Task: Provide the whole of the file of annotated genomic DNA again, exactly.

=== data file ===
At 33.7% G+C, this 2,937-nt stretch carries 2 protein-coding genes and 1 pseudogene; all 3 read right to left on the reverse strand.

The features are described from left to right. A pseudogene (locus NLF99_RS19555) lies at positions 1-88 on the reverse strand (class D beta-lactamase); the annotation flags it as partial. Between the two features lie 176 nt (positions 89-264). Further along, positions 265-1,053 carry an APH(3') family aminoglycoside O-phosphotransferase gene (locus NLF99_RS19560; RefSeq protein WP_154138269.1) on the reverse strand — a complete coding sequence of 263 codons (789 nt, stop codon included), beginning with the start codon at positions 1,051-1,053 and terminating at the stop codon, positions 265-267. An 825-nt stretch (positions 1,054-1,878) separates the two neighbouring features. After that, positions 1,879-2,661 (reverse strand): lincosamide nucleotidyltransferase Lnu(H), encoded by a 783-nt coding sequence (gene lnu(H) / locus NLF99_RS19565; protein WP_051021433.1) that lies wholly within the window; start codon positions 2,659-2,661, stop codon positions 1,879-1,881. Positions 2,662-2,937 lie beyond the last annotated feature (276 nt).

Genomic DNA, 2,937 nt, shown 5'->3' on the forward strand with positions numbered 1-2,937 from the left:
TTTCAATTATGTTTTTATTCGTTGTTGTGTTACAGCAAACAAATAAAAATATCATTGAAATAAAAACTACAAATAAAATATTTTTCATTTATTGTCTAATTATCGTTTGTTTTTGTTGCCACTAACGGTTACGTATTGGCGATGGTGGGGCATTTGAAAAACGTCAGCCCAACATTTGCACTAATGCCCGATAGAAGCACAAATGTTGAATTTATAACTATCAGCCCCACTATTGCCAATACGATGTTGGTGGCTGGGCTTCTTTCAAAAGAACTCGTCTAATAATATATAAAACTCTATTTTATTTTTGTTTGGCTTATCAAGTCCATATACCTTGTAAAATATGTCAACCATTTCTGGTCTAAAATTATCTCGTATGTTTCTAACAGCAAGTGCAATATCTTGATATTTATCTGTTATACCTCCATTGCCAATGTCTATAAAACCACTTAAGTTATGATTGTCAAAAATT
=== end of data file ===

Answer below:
At 33.7% G+C, this 2,937-nt stretch carries 2 protein-coding genes and 1 pseudogene; all 3 read right to left on the reverse strand.

The features are described from left to right. A pseudogene (locus NLF99_RS19555) lies at positions 1-88 on the reverse strand (class D beta-lactamase); the annotation flags it as partial. Between the two features lie 176 nt (positions 89-264). Further along, positions 265-1,053 carry an APH(3') family aminoglycoside O-phosphotransferase gene (locus NLF99_RS19560; RefSeq protein WP_154138269.1) on the reverse strand — a complete coding sequence of 263 codons (789 nt, stop codon included), beginning with the start codon at positions 1,051-1,053 and terminating at the stop codon, positions 265-267. An 825-nt stretch (positions 1,054-1,878) separates the two neighbouring features. After that, positions 1,879-2,661 (reverse strand): lincosamide nucleotidyltransferase Lnu(H), encoded by a 783-nt coding sequence (gene lnu(H) / locus NLF99_RS19565; protein WP_051021433.1) that lies wholly within the window; start codon positions 2,659-2,661, stop codon positions 1,879-1,881. Positions 2,662-2,937 lie beyond the last annotated feature (276 nt).

Genomic DNA, 2,937 nt, shown 5'->3' on the forward strand with positions numbered 1-2,937 from the left:
TTTCAATTATGTTTTTATTCGTTGTTGTGTTACAGCAAACAAATAAAAATATCATTGAAATAAAAACTACAAATAAAATATTTTTCATTTATTGTCTAATTATCGTTTGTTTTTGTTGCCACTAACGGTTACGTATTGGCGATGGTGGGGCATTTGAAAAACGTCAGCCCAACATTTGCACTAATGCCCGATAGAAGCACAAATGTTGAATTTATAACTATCAGCCCCACTATTGCCAATACGATGTTGGTGGCTGGGCTTCTTTCAAAAGAACTCGTCTAATAATATATAAAACTCTATTTTATTTTTGTTTGGCTTATCAAGTCCATATACCTTGTAAAATATGTCAACCATTTCTGGTCTAAAATTATCTCGTATGTTTCTAACAGCAAGTGCAATATCTTGATATTTATCTGTTATACCTCCATTGCCAATGTCTATAAAACCACTTAAGTTATGATTGTCAAAAATT